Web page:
Dear Straight Dope:
A friend and I once tried to figure out how Queen Elizabeth II answers her phone. Now, obviously, someone else answers it first and they patch the caller through to Her Majesty if appropriate. But! She has to announce her presence once she picks up, no? She can't just lift the receiver to her ear and remain silent. So what does she say?
SDStaff Elendil's Heir replies:
You’d hardly expect her to say “This is Elizabeth the Second, by the Grace of God, of the United Kingdom of Great Britain and Northern Ireland, and of my other Realms and Territories Queen, Head of the Commonwealth, Defender of the Faith speaking” every time she picks up, would you? The poor woman would never get anything done.
Instead, as you might expect, the Queen (now celebrating her 60th year on the British throne) (Editor’s Note: As of 2020, 68 years) answers the telephone in different ways at different times. You’re right that she typically has calls put through, and knows to whom she’ll be speaking beforehand.
Or thinks she does, at least. In October 1995, Montreal comedian and radio personality Pierre Brassard managed to get past the royal switchboard by pretending to be then-Canadian Prime Minister Jean Chrétien. When the Queen came on the line, she simply said, “Hi, Prime Minister!” After beginning the conversation in English, Brassard asked if they might speak in French. The Queen immediately agreed (“Oui, bon”), and spoke in “impeccable” French for several more minutes about an upcoming referendum on Quebec independence. Although her courtiers were not amused, when she spoke to the actual – and very apologetic — Chrétien a few days later, she joked, “I thought your voice sounded slightly different, but I thought it might just have been because you were drunk.”
Joe Little, managing editor of Majesty magazine, tells me that, at most other times, “When the Queen answers her phone she says ‘Yes’ to the caller, who will be a member of the Royal Household or a telephonist wanting to put through a member of her family or a friend.”
In 1958, the Queen made the first British long-distance telephone call without the assistance of an operator. She began her call to Edinburgh by saying, “This is the Queen speaking from Bristol. Good afternoon, my Lord Provost.”
A bit formal, but appropriate for the occasion. Still, it must be said that the Royal Family has had some fun with phones over the years.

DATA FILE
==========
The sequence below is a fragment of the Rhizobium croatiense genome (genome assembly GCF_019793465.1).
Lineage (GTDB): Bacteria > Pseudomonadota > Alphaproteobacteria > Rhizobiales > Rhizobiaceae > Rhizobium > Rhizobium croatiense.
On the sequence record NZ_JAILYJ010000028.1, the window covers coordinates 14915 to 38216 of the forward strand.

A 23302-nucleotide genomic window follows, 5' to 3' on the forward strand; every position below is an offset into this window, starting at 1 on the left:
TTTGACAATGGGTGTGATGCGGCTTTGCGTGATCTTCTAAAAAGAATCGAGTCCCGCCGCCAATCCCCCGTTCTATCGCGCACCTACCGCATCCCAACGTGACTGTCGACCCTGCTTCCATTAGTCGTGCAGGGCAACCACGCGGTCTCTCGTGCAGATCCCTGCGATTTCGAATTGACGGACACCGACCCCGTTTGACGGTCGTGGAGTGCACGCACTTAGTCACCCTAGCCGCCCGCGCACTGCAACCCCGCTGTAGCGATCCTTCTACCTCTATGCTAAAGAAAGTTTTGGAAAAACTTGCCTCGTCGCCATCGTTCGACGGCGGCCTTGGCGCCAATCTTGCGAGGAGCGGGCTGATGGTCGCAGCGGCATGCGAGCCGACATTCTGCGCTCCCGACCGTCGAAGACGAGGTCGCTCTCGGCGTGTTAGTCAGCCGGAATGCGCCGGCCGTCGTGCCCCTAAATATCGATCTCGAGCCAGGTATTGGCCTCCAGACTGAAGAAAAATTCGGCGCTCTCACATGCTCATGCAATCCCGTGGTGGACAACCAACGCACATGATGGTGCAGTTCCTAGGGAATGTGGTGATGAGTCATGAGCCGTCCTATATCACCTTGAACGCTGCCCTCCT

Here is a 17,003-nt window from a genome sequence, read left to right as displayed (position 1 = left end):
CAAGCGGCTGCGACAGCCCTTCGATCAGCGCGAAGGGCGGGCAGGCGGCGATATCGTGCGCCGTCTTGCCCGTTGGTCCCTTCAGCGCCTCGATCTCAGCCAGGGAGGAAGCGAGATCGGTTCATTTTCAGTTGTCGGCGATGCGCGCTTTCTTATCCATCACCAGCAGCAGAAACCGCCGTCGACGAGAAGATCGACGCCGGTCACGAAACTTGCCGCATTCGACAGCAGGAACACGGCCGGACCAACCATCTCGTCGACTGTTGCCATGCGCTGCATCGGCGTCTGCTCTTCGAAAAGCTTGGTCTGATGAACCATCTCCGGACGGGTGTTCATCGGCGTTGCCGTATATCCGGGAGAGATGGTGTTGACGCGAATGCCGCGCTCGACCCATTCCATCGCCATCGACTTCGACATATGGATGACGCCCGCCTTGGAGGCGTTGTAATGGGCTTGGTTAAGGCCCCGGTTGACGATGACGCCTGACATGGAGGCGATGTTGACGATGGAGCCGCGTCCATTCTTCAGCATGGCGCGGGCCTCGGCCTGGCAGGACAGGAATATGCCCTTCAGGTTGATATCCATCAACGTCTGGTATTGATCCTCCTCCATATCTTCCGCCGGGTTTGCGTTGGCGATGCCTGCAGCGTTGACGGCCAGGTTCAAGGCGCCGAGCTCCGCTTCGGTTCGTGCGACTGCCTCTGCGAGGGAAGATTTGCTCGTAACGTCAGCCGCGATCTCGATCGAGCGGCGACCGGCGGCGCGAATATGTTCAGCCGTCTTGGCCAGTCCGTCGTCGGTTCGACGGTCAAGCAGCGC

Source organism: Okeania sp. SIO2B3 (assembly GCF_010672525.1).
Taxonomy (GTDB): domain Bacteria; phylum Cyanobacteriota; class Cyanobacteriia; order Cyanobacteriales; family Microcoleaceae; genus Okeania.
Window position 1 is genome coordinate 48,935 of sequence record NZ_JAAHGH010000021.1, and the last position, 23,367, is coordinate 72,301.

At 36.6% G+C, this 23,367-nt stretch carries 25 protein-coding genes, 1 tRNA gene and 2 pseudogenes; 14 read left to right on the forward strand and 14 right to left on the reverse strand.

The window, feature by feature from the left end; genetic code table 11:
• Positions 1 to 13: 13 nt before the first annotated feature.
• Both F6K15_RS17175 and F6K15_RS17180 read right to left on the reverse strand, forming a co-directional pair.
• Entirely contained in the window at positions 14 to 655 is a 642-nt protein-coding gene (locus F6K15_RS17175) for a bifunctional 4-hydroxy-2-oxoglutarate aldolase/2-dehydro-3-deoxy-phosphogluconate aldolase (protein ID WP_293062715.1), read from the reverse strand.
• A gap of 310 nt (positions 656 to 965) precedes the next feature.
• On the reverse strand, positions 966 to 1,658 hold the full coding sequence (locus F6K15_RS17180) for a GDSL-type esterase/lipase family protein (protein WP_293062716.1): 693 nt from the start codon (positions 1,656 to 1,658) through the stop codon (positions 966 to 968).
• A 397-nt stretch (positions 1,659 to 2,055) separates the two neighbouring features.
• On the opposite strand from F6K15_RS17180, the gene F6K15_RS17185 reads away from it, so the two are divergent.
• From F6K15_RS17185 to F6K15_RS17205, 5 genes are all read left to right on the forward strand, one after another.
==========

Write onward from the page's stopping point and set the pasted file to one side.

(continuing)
King George V, Elizabeth II’s grandfather, and his younger sister Princess Victoria often spoke by telephone. She once began the conversation with “Hello, you old fool,” only to be interrupted by the operator: “Beg pardon, Your Royal Highness; His Majesty is not yet on the line.”
Many years later, “When the Queen placed a call to her mother,” biographer Sally Bedell Smith writes, “the Palace operator said to her mother, ‘Good morning, Your Majesty, Her Majesty is on the line for Your Majesty,’ which became a standing joke among friends and courtiers.”
And in 2007, when the Queen asked for their help in setting up voicemail on her cellphone, Prince William and Prince Harry prankishly recorded, “Wassup! This is Liz. Sorry I’m away from the throne. For a hotline to Philip, press one. For Charles, press two. And for the corgis, press three.” Her Majesty is said to have been a good sport when she learned what the young royals had done. (“Prince Albert in a can” jokes probably wouldn’t have gone over quite so well).
The British monarch does have what historian Robert Lacey calls a “dry and slightly mordant sense of humor,” and has in recent years developed a stock line for whenever the cellphone of a visitor goes off: “You’d better answer that. It might be someone important.”
Ouch. My advice is, next time you’re invited to Buck House for tea and crumpets, mute your phone. Or better yet, just leave it at home.
Brassard, Pierre. Email, September 7, 2012.
Clark, Stanley. Palace Diary. E.P. Dutton & Co., 1958.
Hardman, Robert. A Year with the Queen. Touchstone, 2007.
Lacey, Robert. Majesty: Elizabeth II and the House of Windsor. Harcourt Brace Jovanovich, 1977.
Lacey, Robert. Monarch: The Life and Reign of Elizabeth II. Free Press, 2002.
Little, Joe. Email, April 23, 2012.
Marr, Andrew. The Real Elizabeth: An Intimate Portrait of Queen Elizabeth II. Holt & Co., 2012.
Pimlott, Ben. The Queen: A Biography of Elizabeth II. John Wiley & Sons, 1996.
Smith, Sally Bedell. Elizabeth the Queen: The Life of a Modern Monarch. Random House, 2012.
“Princes William And Harry Pull Phone Joke On Queen Elizabeth,” Exposay, March 5, 2007, http://www.exposay.com/princes-william-and-harry-pull-phone-joke-on-queen-elizabeth/v/9008/ (accessed September 26, 2012).
“50th anniversary of historic call,” BBC News, December 5, 2008,
http://news.bbc.co.uk/2/hi/uk_news/7766147.stm (accessed September 26, 2012).
My thanks to Northern Piper for his assistance with M. Brassard.
SDSTAFF Elendil's Heir, Straight Dope Science Advisory Board
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